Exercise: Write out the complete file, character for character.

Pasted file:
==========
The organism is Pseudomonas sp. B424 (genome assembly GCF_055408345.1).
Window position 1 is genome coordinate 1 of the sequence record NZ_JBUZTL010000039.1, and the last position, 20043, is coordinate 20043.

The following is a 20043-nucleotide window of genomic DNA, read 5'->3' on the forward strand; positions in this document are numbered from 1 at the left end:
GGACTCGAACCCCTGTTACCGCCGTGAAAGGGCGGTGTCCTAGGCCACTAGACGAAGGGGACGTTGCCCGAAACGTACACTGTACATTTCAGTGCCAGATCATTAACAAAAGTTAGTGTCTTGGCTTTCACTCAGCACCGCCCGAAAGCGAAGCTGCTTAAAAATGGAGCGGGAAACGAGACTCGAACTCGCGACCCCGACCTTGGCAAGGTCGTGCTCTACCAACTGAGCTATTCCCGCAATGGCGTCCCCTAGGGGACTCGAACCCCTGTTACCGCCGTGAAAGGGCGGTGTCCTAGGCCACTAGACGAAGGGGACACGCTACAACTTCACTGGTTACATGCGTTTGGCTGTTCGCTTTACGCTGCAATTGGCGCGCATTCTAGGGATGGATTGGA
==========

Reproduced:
The organism is Pseudomonas sp. B424 (genome assembly GCF_055408345.1).
Window position 1 is genome coordinate 1 of the sequence record NZ_JBUZTL010000039.1, and the last position, 20043, is coordinate 20043.

The following is a 20043-nucleotide window of genomic DNA, read 5'->3' on the forward strand; positions in this document are numbered from 1 at the left end:
GGACTCGAACCCCTGTTACCGCCGTGAAAGGGCGGTGTCCTAGGCCACTAGACGAAGGGGACGTTGCCCGAAACGTACACTGTACATTTCAGTGCCAGATCATTAACAAAAGTTAGTGTCTTGGCTTTCACTCAGCACCGCCCGAAAGCGAAGCTGCTTAAAAATGGAGCGGGAAACGAGACTCGAACTCGCGACCCCGACCTTGGCAAGGTCGTGCTCTACCAACTGAGCTATTCCCGCAATGGCGTCCCCTAGGGGACTCGAACCCCTGTTACCGCCGTGAAAGGGCGGTGTCCTAGGCCACTAGACGAAGGGGACACGCTACAACTTCACTGGTTACATGCGTTTGGCTGTTCGCTTTACGCTGCAATTGGCGCGCATTCTAGGGATGGATTGGA